Revolut is still dreaming about APAC expansion

Written by Kapronasia || June 11 2024

How long has Revolut been saying it has big plans for Asia Pacific? At least six years, if not longer – by our calculations. It has a presence in Australia, New Zealand, Japan, Singapore and India and at one time planned to set up shop in many other Asian countries. Yet this ethos originated in a time of low interest rates and near infinite VC funding. Revolut did not have to worry too much about profitability back then, so it could devote most of its attention to growth. At the same time, the multicurrency wallet that lies at the core of Revolut’s value proposition may not be that attractive to customers in emerging markets more focused on gaining access to core retail banking services.

Every few years, a Revolut executive gives a media interview reiterating the company’s interest in Asia. This time it was the company’s APAC growth head Charlie Short. He told Bloomberg in a recent interview, “Accelerating Revolut’s growth in APAC markets remains a top priority,” adding that the UK fintech unicorn firm is planning a regional marketing push and is focused on “meeting local licensing and demand needs.”

But what exactly does he mean by that? The region is large and extremely diverse. If we step outside the Anglosphere, we find that Revolut’s presence in the APAC region remains rather modest. It has launched products in Japan and Singapore, but nothing (to date) that has gained significant traction. Stringent capitalization requirements caused the company to eschew applying for a digital banking license in Singapore. It remains to be seen if the workarounds bear fruit. For instance in late May, Revolut launched Flexible Accounts in the city-state, which invest customer deposits into USD-denominated money market funds (MMFs) managed by global asset manager Fidelity International. Revolut calls this a “high-yield savings product” because of a 5.21% APY.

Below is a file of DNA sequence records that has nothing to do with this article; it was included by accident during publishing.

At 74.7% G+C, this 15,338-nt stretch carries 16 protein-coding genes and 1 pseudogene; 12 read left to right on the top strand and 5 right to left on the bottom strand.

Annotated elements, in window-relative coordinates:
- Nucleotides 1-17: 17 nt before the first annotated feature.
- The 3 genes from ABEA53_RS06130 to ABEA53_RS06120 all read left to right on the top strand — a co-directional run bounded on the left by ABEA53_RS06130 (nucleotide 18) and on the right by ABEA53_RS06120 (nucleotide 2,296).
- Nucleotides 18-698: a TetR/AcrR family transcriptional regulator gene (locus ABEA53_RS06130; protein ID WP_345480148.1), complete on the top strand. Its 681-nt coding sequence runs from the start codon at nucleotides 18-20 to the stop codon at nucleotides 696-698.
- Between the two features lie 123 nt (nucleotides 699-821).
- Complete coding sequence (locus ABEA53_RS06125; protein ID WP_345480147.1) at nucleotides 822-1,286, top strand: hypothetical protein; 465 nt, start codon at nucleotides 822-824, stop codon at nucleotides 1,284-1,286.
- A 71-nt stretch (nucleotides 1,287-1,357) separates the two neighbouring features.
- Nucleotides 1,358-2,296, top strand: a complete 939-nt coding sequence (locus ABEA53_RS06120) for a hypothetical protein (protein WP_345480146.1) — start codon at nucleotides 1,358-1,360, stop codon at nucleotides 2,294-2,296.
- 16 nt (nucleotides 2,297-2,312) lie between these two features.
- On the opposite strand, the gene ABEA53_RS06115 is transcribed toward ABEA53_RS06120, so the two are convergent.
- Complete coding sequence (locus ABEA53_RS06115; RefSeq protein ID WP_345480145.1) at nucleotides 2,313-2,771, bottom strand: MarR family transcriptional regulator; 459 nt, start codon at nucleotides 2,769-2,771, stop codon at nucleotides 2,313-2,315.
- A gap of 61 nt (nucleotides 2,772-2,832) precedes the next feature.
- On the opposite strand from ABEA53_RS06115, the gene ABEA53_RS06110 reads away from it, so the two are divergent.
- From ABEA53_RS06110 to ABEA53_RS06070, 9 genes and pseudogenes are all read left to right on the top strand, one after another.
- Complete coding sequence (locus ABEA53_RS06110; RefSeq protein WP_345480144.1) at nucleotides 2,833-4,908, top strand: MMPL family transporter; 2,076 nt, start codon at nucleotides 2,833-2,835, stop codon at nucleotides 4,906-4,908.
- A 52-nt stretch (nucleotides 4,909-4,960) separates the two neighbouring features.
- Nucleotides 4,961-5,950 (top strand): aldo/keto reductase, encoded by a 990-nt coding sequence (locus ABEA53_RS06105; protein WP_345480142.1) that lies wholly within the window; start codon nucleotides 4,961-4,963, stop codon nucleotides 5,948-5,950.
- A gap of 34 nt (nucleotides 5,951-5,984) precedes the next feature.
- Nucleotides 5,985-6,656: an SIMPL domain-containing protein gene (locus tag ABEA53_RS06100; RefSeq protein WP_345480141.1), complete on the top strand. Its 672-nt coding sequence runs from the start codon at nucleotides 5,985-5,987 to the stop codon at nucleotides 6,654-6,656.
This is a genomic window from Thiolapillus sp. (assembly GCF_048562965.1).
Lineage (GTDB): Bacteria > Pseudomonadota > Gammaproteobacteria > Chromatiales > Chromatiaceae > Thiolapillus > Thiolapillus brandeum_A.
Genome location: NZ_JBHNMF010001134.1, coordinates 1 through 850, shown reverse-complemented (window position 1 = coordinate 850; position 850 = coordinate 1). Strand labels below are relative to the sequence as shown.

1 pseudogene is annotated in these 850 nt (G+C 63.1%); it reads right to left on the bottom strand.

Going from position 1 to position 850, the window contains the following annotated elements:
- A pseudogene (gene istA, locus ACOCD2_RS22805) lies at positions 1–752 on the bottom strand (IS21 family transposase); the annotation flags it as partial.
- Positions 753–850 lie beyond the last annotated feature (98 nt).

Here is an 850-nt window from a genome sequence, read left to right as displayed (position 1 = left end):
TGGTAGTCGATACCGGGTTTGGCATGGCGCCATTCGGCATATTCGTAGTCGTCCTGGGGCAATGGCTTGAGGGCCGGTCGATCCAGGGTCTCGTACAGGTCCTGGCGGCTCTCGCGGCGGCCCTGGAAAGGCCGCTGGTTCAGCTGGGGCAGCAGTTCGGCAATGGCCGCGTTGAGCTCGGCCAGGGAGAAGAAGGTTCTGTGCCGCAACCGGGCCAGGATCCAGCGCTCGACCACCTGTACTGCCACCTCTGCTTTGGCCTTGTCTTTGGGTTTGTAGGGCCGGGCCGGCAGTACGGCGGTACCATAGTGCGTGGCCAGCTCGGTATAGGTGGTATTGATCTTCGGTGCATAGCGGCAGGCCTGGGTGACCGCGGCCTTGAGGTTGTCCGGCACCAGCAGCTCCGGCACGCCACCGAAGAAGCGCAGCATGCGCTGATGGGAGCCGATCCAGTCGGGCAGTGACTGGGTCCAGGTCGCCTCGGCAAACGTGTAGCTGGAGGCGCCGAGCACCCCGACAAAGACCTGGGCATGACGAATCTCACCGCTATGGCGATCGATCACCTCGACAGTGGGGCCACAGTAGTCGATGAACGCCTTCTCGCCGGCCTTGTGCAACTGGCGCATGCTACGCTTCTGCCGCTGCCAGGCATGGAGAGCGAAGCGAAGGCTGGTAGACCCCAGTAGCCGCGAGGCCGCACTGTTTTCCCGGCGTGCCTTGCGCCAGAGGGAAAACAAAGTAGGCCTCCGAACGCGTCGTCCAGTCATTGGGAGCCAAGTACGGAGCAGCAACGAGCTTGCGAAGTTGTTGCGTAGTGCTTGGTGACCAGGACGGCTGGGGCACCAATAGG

An even more challenging market for Revolut is India, where it has sought to carve out a niche in payments before moving into trading, investment and credit. Three years into the foray, Revolut does not have a lot to show for it, though in April, the Reserve Bank of India granted the UK fintech in-principle authorization to issue pre-paid instruments (PPI), including prepaid cards and wallets. We understand it took so long in part because of data localization requirements.

Revolut committed to invest US$45 million in India back in 2021, and we will be interested to see how far that goes – and if the company is willing to redouble its efforts at some point. With Google Pay and Walmart-backed PhonePe dominant in domestic payments, we are not sure how regulators will perceive a foreign fintech with ambitious plans for the cross-border market.

Australia and New Zealand offer Revolut the best opportunities in APAC. They are the most similar to its home market of the UK – and the company could ultimately obtain banking licenses for both countries. Revolut already has a lending license for Australia. It just needs an authorized deposit-taking institution (ADI) license so it can be a fully-fledged bank.

To some degree, its ADI bid could depend on whether it ultimately receives a banking license in the UK. This process has dragged on for about three years already. In Nov. 2023, Revolut appointed a new UK CEO. While the company denied the move was related to its banking license application, we wonder if that is entirely accurate.